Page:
Observed versus expected rates of myocarditis after SARS-CoV-2 vaccination: a population-based cohort study
Canadian Medical Association Journal, November 2022
Zaeema Naveed, Julia Li, Michelle Spencer, James Wilton, Monika Naus, Héctor Alexander Velásquez García, Michael Otterstatter, Naveed Zafar Janjua, Naveed, Zaeema, Li, Julia, Spencer, Michelle, Wilton, James, Naus, Monika, García, Héctor Alexander Velásquez, Otterstatter, Michael, Janjua, Naveed Zafar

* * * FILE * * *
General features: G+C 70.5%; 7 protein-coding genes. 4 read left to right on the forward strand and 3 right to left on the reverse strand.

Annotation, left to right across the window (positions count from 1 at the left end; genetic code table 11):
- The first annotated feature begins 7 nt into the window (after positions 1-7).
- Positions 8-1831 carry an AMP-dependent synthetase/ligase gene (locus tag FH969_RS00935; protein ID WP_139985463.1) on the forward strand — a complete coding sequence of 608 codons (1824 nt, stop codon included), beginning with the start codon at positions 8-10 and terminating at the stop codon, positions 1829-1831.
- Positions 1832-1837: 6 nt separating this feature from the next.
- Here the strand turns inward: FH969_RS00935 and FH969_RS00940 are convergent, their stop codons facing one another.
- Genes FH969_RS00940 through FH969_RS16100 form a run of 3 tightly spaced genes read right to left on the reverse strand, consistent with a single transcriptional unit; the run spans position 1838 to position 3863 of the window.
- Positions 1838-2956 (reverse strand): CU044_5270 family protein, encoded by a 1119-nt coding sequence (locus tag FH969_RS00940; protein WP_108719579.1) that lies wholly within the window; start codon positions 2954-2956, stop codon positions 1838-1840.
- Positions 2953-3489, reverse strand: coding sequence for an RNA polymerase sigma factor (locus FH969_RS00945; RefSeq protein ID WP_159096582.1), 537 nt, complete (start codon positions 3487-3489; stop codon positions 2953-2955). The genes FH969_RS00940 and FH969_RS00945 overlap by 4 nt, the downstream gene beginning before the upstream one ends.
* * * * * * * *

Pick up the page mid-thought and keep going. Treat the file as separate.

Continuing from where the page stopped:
Postmarketing evaluations have linked myocarditis to SARS-CoV-2 mRNA vaccines. We sought to estimate the incidence of myocarditis after mRNA vaccination against SARS-CoV-2, and to compare the incidence with expected rates based on historical background rates in British Columbia. We conducted an observational study using population health administrative data from the BC COVID-19 Cohort from Dec. 15, 2020, to Mar. 10, 2022. The primary exposure was any dose of an mRNA vaccine against SARS-CoV-2. The primary outcome was incidence of hospital admission or emergency department visit for myocarditis or myopericarditis within 7 and 21 days postvaccination, calculated as myocarditis rates per 100 000 mRNA vaccine doses, expected rates of myocarditis cases and observedto-expected ratios. We stratified analyses by age, sex, vaccine type and dose number. We observed 99 incident cases of myocarditis within 7 days (0.97 cases per 100 000 vaccine doses; observed v. expected ratio 14.81, 95% confidence interval [CI] 10.83-16.55) and 141 cases within 21 days (1.37 cases per 100 000 vaccine doses; observed v. expected ratio 7.03, 95% CI 5.92-8.29) postvaccination. Cases of myocarditis per 100 000 vaccine doses were higher for people aged 12-17 years (2.64, 95% CI 1.54-4.22) and 18-29 years (2.63, 95% CI 1.94-3.50) than for older age groups, for males compared with females (1.64, 95% CI 1.30-2.04 v. 0.35, 95% CI 0.21-0.55), for those receiving a second dose compared with a third dose (1.90, 95% CI 1.50-2.39 v. 0.76, 95% CI 0.45-1.30) and for those who received the mRNA-1273 (Moderna) vaccine compared with the BNT162b2 (Pfizer-BioNTech) vaccine (1.44, 95% CI 1.06-1.91 v. 0.74, 95% CI 0.56-0.98). The highest observed-to-expected ratio was seen after the second dose among males aged 18-29 years who received the mRNA-1273 vaccine (148.32, 95% CI 95.03-220.69). Although absolute rates of myocarditis were low, vaccine type, age and sex are important factors to consider when strategizing vaccine administration to reduce the risk of postvaccination myocarditis. Our findings support the preferential use of the BNT162b2 vaccine over the mRNA-1273 vaccine for people aged 18-29 years.
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